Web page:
Wednesday’s Child by Peter Robinson

wednesdays childBack to back DCI Banks.

I started reading Wednesday’s Child as my immediate follow up to Past Reason Hated.

Seven year old Gemma Scupham is abducted from her home by a couple posing as social workers allegedly investigating reports that Gemma was being abused.

Alan Banks’ boss, Detective Superintendent Gristhorpe takes a personal interest in the case. Having been involved in the 1960′ s Moors murder investigations, he fears they may have the start of a similar scenario on their hands.

Then, nearby, the body of a young man is found at an abandoned mine, the victim of a very brutal murder.

While Gristhorpe leads the investigation into Gemma’s disappearance, Banks is given the murder case.

Could two dissimilar serious crimes be related?

While reading through the DCI Banks’ books, in order, from the beginning of the series, I’m interesting in seeing how Robinson’s writing develops. In previous “reviews” of his books I’ve mentioned how parts of these early books seem a little dated in the attitudes portrayed, specifically with regard to gender. I’m assuming certain things might change within the writing as I get closer to the present day.
I’ve read two other, much more recent,  Robinson books, not associated with the Banks series, and found a better quality of writing that seems to justify that assumption.

Regarding Wednesday’s Child, it may seem a little pedantic to point out a couple of examples of what I consider poor writing, considering I enjoyed the overall story. However, the following two sections jumped out, in a bad way, as I read them.

Firstly, Gemma’s stepfather, Les Poole, mentions the following about another character:

“All I know is his name is Chivers. It’s pronounced with a ‘sh’ like in shivers…”

This is dialogue where the character is speaking – surely the pronunciation of the name would have been evident. He SAID the name, and therefore would have pronounced it as ‘Shivers’. If there had been any need to point out the difference between the sound and the spelling, it would have made more sense to say something along the lines of “his name is ‘Shivers’ spelled with a ‘Ch'”.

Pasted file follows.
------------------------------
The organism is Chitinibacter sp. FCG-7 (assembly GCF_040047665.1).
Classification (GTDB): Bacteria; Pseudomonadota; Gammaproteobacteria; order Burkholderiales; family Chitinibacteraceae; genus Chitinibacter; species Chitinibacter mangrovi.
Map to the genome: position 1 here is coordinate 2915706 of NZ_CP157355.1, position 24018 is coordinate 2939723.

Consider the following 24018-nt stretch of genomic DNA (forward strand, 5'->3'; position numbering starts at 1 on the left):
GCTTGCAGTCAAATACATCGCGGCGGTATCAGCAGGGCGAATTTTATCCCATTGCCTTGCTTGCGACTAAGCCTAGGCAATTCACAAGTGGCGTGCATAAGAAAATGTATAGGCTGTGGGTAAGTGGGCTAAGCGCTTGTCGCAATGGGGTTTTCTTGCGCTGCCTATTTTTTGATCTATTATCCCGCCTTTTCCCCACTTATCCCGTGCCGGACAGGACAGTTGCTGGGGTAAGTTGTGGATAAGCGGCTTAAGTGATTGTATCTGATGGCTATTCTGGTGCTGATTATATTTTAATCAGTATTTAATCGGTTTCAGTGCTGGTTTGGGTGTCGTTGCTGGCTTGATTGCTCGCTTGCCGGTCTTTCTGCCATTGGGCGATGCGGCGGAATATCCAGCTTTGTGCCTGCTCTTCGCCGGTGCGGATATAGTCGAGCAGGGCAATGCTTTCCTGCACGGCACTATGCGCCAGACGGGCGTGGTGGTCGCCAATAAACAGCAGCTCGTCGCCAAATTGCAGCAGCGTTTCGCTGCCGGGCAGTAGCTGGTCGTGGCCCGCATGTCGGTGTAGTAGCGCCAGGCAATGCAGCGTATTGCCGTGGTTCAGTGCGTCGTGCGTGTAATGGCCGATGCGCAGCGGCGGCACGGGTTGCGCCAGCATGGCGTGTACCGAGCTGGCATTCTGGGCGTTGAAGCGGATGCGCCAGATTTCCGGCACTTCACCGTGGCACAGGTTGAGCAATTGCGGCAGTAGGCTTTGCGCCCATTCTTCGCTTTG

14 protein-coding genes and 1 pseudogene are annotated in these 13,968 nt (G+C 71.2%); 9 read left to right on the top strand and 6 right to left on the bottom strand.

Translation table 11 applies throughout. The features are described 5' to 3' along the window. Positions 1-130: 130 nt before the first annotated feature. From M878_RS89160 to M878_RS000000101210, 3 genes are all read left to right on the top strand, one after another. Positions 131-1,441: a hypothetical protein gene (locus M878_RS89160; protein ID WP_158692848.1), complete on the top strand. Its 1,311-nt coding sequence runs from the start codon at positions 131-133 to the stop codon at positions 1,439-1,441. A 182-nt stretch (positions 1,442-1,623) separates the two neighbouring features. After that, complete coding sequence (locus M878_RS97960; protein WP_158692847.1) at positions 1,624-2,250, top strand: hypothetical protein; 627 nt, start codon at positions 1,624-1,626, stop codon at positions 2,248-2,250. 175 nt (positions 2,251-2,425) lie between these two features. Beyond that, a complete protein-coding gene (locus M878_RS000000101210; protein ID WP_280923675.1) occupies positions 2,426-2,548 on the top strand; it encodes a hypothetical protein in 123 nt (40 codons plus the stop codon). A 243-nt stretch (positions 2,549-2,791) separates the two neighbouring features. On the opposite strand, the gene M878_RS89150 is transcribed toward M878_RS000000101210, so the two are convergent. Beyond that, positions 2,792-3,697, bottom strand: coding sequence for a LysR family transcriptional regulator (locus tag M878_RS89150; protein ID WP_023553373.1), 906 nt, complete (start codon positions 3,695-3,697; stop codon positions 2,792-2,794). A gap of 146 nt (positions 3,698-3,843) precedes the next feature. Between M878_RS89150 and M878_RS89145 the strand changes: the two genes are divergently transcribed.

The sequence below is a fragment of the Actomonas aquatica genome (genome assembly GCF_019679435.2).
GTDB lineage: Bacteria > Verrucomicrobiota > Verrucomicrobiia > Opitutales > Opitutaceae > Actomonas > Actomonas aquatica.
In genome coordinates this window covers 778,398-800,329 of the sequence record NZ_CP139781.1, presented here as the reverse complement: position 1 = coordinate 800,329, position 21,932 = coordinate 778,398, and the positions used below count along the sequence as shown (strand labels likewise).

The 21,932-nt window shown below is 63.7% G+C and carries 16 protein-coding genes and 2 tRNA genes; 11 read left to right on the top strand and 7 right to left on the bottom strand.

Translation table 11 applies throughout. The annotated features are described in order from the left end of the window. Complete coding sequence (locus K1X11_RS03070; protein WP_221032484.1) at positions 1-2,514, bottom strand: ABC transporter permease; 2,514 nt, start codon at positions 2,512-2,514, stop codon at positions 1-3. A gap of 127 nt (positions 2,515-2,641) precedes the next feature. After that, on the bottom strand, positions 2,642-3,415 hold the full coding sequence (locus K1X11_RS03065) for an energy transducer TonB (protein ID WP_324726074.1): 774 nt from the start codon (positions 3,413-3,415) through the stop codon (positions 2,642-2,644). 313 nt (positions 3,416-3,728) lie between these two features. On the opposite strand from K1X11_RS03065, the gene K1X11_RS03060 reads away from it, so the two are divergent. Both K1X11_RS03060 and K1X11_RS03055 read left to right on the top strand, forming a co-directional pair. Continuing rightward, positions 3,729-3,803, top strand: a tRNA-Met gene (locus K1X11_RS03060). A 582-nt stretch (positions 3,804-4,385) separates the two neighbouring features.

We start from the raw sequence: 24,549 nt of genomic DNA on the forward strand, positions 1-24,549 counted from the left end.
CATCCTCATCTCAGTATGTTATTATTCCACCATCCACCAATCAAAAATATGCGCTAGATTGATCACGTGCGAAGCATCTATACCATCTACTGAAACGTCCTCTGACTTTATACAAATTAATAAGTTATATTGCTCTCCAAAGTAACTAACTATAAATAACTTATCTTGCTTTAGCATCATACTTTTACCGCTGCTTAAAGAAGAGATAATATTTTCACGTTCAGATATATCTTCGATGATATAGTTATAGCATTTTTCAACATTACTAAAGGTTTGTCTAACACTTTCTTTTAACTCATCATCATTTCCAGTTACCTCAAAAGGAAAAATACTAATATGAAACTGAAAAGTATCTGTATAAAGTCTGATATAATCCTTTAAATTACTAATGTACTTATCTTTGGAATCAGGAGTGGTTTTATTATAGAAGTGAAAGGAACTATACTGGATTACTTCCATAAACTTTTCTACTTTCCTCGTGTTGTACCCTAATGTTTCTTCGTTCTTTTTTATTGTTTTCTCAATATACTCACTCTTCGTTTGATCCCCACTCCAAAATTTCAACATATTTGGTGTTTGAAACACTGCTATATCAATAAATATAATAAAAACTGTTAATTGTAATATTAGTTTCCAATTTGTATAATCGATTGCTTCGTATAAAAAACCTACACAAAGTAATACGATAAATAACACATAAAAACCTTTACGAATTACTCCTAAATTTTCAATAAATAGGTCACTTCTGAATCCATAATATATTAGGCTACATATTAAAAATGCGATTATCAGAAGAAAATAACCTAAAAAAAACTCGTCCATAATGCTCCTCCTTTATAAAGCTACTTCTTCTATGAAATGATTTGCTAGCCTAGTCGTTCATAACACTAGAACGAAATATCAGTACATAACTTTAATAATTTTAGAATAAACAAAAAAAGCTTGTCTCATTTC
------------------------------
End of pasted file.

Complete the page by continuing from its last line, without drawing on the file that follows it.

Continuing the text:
The second example that slightly irritated me is describing a scene where one night Les has been locked out of his house. His noisy demands to be let in wakes the neighbours,  providing an audience.

His partner, Gemma’s mum, throws a suitcase containing his clothes and toiletries out of the upstairs window. For some reason she also enclosed a packet of tampons among his things. The falling suitcase burst open scattering contents around Les, who:

…put his hands up to try and stop [the case] hitting him, but all he managed to do catch was the packet of tampons. It spilled its contents on his shoes as he grasped it too tightly. One of the neighbours noticed and started laughing.

I found a clumsiness in this attempted humour, especially the unlikeliness of a neighbour being able to see the implied detail of the tampons being scattered around Les’s feet – something that would even be unlikely in daylight, and therefore more unlikely at night.

While those two incidents stood out as examples of poorly thought out logic, I’ll just mention another case of something I found irritating. This example is probably more of a personal gripe than anything else.

The police staff of Eastvale seem to spend a lot of time in the local pubs, which are often their preferred places to have lunch – usually sandwiches of some kind that are always “washed down” with a pint of their preferred beer. As I said, it is more of a personal gripe, but after a few times that term “washed down” started to aggravate me.